The Commissioner (or ALJ) follows a five-step sequential evaluation process in assessing whether a claimant is disabled. 20 C.F.R. §§ 404.1520, 416.920; Lester v. Chater, 81 F.3d 821, 828 n.5 (9th Cir. 1995, as amended April 9, 1996). In the first step, the Commissioner must determine whether the claimant is currently engaged in substantial gainful activity; if so, the claimant is not disabled and the claim is denied. Id. If the claimant is not currently engaged in substantial gainful activity, the second step requires the Commissioner to determine whether the claimant has a "severe" impairment or combination of impairments significantly limiting his ability to do basic work activities; if not, a finding of non-disability is made and the claim is denied. Id. If the claimant has a "severe" impairment or combination of impairments, the third step requires the Commissioner to determine whether the impairment or combination of impairments meets or equals an impairment in the Listing of Impairments ("Listing") set forth at 20 C.F.R., Part 404, Subpart P, Appendix 1; if so, disability is conclusively presumed and benefits are awarded. Id. If the claimant's impairment or combination of impairments does not meet or equal an impairment in the Listing, the fourth step requires the Commissioner to determine whether the claimant has sufficient "residual functional capacity" to perform his past work; if so, the claimant is not disabled and the claim is denied. Id. The claimant has the burden of proving that he is unable to perform past relevant work. Drouin, 966 F.2d at 1257. If the claimant meets this burden, a prima facie case of disability is established. The Commissioner then bears the burden of establishing that the claimant is not disabled, because he can perform other substantial gainful work available in the national economy. The determination of this issue comprises the fifth and final step in the sequential analysis. 20 C.F.R. §§ 404.1520, 416.920; Lester, 81 F.3d at 828 n.5; Drouin, 966 F.2d at 1257.
B. THE ALJ'S APPLICATION OF THE FIVE-STEP PROCESS
In this case, at step one, the ALJ found that plaintiff had not engaged in any substantial gainful activity between November 22, 2000 (the application date), and October 31, 2004 (the last day of the period under consideration).*fn2 [AR at 412.] At step two, the ALJ concluded that plaintiff has the medically determinable impairments of drug addiction and/or alcohol abuse and a history of seizure disorder.*fn3 [AR at 412.] The ALJ noted that plaintiff failed to establish any mental impairment other than drug use and alcohol abuse. [AR at 416.] The ALJ determined that absent drug addiction and/or alcohol abuse, plaintiff does not have a severe impairment or combination of impairments. [AR at 412, 416-17.] The ALJ indicated that "[b]ecause [plaintiff] is not disabled absent substance use, his substance use disorder would be a contributing factor if he were determined to be disabled." [AR at 417 (citations omitted).] Accordingly, the ALJ found plaintiff "not disabled within the meaning of the Social Security Act at any time from the date the application was filed through October 31, 2004." [AR at 417.]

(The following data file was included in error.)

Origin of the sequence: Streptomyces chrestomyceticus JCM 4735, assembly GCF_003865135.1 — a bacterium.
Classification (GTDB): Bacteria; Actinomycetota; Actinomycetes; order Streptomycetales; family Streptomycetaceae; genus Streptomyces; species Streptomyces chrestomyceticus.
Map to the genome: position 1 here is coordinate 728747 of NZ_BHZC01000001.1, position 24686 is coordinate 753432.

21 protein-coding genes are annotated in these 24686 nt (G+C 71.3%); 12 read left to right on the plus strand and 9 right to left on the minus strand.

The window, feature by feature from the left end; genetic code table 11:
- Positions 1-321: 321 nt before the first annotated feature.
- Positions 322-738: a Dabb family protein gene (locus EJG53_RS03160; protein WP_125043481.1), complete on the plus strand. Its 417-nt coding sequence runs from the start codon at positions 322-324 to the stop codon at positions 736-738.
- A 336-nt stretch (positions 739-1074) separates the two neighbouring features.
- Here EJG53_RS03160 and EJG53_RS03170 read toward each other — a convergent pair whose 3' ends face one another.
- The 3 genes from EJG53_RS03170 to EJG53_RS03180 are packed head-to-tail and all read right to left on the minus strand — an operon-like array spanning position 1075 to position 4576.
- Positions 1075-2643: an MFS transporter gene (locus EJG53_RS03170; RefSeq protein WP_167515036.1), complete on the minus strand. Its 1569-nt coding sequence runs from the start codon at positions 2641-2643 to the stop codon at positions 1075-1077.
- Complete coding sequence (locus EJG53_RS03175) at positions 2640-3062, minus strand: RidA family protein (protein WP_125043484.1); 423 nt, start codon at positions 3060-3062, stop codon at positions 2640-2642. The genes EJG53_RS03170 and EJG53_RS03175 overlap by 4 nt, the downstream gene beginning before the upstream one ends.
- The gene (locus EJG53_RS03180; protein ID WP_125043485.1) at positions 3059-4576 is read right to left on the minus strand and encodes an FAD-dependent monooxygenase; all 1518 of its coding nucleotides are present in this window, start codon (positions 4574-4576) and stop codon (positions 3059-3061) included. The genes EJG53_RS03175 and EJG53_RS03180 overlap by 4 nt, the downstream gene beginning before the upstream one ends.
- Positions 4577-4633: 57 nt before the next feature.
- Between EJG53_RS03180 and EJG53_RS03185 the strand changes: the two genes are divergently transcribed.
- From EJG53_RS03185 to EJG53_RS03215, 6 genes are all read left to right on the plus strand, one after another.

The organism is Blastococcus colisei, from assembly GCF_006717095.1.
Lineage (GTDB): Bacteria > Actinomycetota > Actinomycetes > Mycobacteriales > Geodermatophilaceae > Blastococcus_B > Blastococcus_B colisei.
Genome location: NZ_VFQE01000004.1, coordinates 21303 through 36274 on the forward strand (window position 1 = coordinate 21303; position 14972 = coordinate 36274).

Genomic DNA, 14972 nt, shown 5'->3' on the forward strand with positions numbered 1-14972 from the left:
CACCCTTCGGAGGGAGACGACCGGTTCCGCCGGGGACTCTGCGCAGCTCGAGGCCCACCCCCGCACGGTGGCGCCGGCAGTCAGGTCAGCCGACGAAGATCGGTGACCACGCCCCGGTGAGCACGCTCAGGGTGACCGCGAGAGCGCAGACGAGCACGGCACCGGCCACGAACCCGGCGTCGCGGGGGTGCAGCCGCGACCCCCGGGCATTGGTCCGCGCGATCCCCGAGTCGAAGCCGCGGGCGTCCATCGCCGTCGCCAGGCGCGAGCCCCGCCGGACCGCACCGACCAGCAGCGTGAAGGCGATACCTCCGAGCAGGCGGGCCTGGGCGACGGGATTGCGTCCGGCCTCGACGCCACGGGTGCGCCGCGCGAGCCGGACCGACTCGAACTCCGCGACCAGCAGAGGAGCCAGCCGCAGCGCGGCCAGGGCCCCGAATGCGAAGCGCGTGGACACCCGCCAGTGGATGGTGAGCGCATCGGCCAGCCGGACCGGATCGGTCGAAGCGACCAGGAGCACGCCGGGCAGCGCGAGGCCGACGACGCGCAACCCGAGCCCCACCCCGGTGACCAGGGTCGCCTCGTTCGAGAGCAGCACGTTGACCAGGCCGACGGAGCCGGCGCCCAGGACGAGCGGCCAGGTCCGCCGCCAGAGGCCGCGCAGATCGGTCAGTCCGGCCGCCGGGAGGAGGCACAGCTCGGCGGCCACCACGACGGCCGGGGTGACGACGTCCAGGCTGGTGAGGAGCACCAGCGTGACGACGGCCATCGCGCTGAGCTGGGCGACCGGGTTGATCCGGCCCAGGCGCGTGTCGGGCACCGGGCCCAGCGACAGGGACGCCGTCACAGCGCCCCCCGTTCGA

V. THE ALJ'S DECISION
Plaintiff contends that the ALJ: (1) improperly evaluated the opinions of plaintiff's treating psychiatrist; and (2) improperly declared plaintiff a non-essential witness. Joint Stipulation ("Joint Stip.") at 5. As set forth below, the Court agrees with plaintiff, in part, and remands the matter for further proceedings.
TREATING PHYSICIAN'S OPINION
Plaintiff contends that the ALJ did not properly consider the treating psychiatrist's opinion. Specifically, plaintiff asserts that the ALJ failed to provide specific and legitimate reasons for rejecting the opinion of plaintiff's treating psychiatrist, Dr. Hian Biauw Oey. Joint Stip. at 5.
In evaluating medical opinions, the case law and regulations distinguish among the opinions of three types of physicians: (1) those who treat the claimant (treating physicians); (2) those who examine but do not treat the claimant (examining physicians); and (3) those who neither examine nor treat the claimant (non-examining physicians). See 20 C.F.R. §§ 404.1502, 416.927; see also Lester, 81 F.3d at 830. As a general rule, the opinions of treating physicians are given greater weight than those of other physicians, because treating physicians are employed to cure and therefore have a greater opportunity to know and observe the claimant. See Smolen v. Chater, 80 F.3d 1273, 1285 (9th Cir. 1996); see also Magallanes v. Bowen, 881 F.2d 747, 751 (9th Cir. 1989) (citing Sprague v. Bowen, 812 F.2d 1226, 1230 (9th Cir. 1987)). Although the treating physician's opinion is entitled to great deference, it is not necessarily conclusive as to the question of disability. See Magallanes, 881 F.2d at 751 (citing Rodriguez v. Bowen, 876 F.2d 759, 761-62 (9th Cir. 1989)).